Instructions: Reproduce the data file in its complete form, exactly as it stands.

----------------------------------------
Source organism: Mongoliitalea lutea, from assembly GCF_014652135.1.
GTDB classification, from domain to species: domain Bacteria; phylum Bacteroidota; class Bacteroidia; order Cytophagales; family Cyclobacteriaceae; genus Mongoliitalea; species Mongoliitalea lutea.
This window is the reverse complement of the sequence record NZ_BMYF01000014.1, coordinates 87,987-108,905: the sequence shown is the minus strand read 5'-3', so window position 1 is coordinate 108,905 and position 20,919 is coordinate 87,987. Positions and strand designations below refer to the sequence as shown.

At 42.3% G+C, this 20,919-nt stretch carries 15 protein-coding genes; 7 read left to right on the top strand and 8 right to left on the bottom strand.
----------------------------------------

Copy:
Source organism: Mongoliitalea lutea, from assembly GCF_014652135.1.
GTDB classification, from domain to species: domain Bacteria; phylum Bacteroidota; class Bacteroidia; order Cytophagales; family Cyclobacteriaceae; genus Mongoliitalea; species Mongoliitalea lutea.
This window is the reverse complement of the sequence record NZ_BMYF01000014.1, coordinates 87,987-108,905: the sequence shown is the minus strand read 5'-3', so window position 1 is coordinate 108,905 and position 20,919 is coordinate 87,987. Positions and strand designations below refer to the sequence as shown.

At 42.3% G+C, this 20,919-nt stretch carries 15 protein-coding genes; 7 read left to right on the top strand and 8 right to left on the bottom strand.